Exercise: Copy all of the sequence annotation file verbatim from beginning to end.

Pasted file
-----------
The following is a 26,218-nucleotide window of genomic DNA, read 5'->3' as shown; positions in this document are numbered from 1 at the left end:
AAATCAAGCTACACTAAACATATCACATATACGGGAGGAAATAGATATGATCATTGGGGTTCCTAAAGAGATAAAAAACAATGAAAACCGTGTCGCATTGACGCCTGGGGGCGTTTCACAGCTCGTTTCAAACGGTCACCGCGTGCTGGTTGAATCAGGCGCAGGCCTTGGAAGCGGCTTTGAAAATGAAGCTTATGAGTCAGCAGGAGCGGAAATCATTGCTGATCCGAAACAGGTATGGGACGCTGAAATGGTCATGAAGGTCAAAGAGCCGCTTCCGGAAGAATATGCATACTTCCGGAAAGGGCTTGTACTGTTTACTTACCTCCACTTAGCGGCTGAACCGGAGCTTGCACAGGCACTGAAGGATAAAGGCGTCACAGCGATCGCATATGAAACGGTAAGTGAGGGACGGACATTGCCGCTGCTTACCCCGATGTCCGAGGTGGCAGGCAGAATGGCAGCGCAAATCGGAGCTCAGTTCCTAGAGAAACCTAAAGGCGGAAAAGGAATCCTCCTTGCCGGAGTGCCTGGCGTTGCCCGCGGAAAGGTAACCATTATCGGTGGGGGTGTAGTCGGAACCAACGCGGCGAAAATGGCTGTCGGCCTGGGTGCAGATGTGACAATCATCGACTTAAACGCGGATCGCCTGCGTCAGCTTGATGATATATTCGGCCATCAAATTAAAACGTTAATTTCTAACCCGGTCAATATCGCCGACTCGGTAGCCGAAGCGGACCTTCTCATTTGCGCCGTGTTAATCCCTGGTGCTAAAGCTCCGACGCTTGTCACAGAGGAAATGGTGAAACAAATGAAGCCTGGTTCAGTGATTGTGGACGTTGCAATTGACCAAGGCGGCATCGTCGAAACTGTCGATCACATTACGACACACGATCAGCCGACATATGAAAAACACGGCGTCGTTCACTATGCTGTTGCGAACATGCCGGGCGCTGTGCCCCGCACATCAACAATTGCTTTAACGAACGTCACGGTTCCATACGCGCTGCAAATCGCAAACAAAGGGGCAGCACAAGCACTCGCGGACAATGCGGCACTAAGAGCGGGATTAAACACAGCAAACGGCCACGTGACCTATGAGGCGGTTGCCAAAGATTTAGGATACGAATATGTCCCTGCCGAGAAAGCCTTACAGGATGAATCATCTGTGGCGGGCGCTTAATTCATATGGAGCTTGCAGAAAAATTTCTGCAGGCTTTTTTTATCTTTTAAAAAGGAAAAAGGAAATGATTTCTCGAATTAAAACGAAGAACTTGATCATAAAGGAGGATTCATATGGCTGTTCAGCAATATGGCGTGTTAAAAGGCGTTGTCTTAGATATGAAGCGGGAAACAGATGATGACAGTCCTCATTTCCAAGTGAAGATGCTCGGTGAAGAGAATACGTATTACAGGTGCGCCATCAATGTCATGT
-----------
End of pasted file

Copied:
The following is a 26,218-nucleotide window of genomic DNA, read 5'->3' as shown; positions in this document are numbered from 1 at the left end:
AAATCAAGCTACACTAAACATATCACATATACGGGAGGAAATAGATATGATCATTGGGGTTCCTAAAGAGATAAAAAACAATGAAAACCGTGTCGCATTGACGCCTGGGGGCGTTTCACAGCTCGTTTCAAACGGTCACCGCGTGCTGGTTGAATCAGGCGCAGGCCTTGGAAGCGGCTTTGAAAATGAAGCTTATGAGTCAGCAGGAGCGGAAATCATTGCTGATCCGAAACAGGTATGGGACGCTGAAATGGTCATGAAGGTCAAAGAGCCGCTTCCGGAAGAATATGCATACTTCCGGAAAGGGCTTGTACTGTTTACTTACCTCCACTTAGCGGCTGAACCGGAGCTTGCACAGGCACTGAAGGATAAAGGCGTCACAGCGATCGCATATGAAACGGTAAGTGAGGGACGGACATTGCCGCTGCTTACCCCGATGTCCGAGGTGGCAGGCAGAATGGCAGCGCAAATCGGAGCTCAGTTCCTAGAGAAACCTAAAGGCGGAAAAGGAATCCTCCTTGCCGGAGTGCCTGGCGTTGCCCGCGGAAAGGTAACCATTATCGGTGGGGGTGTAGTCGGAACCAACGCGGCGAAAATGGCTGTCGGCCTGGGTGCAGATGTGACAATCATCGACTTAAACGCGGATCGCCTGCGTCAGCTTGATGATATATTCGGCCATCAAATTAAAACGTTAATTTCTAACCCGGTCAATATCGCCGACTCGGTAGCCGAAGCGGACCTTCTCATTTGCGCCGTGTTAATCCCTGGTGCTAAAGCTCCGACGCTTGTCACAGAGGAAATGGTGAAACAAATGAAGCCTGGTTCAGTGATTGTGGACGTTGCAATTGACCAAGGCGGCATCGTCGAAACTGTCGATCACATTACGACACACGATCAGCCGACATATGAAAAACACGGCGTCGTTCACTATGCTGTTGCGAACATGCCGGGCGCTGTGCCCCGCACATCAACAATTGCTTTAACGAACGTCACGGTTCCATACGCGCTGCAAATCGCAAACAAAGGGGCAGCACAAGCACTCGCGGACAATGCGGCACTAAGAGCGGGATTAAACACAGCAAACGGCCACGTGACCTATGAGGCGGTTGCCAAAGATTTAGGATACGAATATGTCCCTGCCGAGAAAGCCTTACAGGATGAATCATCTGTGGCGGGCGCTTAATTCATATGGAGCTTGCAGAAAAATTTCTGCAGGCTTTTTTTATCTTTTAAAAAGGAAAAAGGAAATGATTTCTCGAATTAAAACGAAGAACTTGATCATAAAGGAGGATTCATATGGCTGTTCAGCAATATGGCGTGTTAAAAGGCGTTGTCTTAGATATGAAGCGGGAAACAGATGATGACAGTCCTCATTTCCAAGTGAAGATGCTCGGTGAAGAGAATACGTATTACAGGTGCGCCATCAATGTCATGT